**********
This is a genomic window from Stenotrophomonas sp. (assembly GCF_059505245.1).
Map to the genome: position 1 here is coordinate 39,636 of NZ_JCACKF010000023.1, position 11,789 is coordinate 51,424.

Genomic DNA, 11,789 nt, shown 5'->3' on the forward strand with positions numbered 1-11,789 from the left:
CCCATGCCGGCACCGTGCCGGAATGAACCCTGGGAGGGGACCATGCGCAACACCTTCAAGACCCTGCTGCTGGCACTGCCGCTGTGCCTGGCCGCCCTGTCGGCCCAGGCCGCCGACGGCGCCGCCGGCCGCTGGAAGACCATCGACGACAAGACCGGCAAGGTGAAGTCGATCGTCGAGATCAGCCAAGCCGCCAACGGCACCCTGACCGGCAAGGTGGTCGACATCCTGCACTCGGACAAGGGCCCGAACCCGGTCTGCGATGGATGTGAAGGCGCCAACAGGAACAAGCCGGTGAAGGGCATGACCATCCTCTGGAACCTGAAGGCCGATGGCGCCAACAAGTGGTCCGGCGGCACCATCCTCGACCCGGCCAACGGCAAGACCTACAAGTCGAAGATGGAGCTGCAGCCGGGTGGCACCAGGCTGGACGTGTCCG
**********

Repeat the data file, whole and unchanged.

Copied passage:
This is a genomic window from Stenotrophomonas sp. (assembly GCF_059505245.1).
Map to the genome: position 1 here is coordinate 39,636 of NZ_JCACKF010000023.1, position 11,789 is coordinate 51,424.

Genomic DNA, 11,789 nt, shown 5'->3' on the forward strand with positions numbered 1-11,789 from the left:
CCCATGCCGGCACCGTGCCGGAATGAACCCTGGGAGGGGACCATGCGCAACACCTTCAAGACCCTGCTGCTGGCACTGCCGCTGTGCCTGGCCGCCCTGTCGGCCCAGGCCGCCGACGGCGCCGCCGGCCGCTGGAAGACCATCGACGACAAGACCGGCAAGGTGAAGTCGATCGTCGAGATCAGCCAAGCCGCCAACGGCACCCTGACCGGCAAGGTGGTCGACATCCTGCACTCGGACAAGGGCCCGAACCCGGTCTGCGATGGATGTGAAGGCGCCAACAGGAACAAGCCGGTGAAGGGCATGACCATCCTCTGGAACCTGAAGGCCGATGGCGCCAACAAGTGGTCCGGCGGCACCATCCTCGACCCGGCCAACGGCAAGACCTACAAGTCGAAGATGGAGCTGCAGCCGGGTGGCACCAGGCTGGACGTGTCCG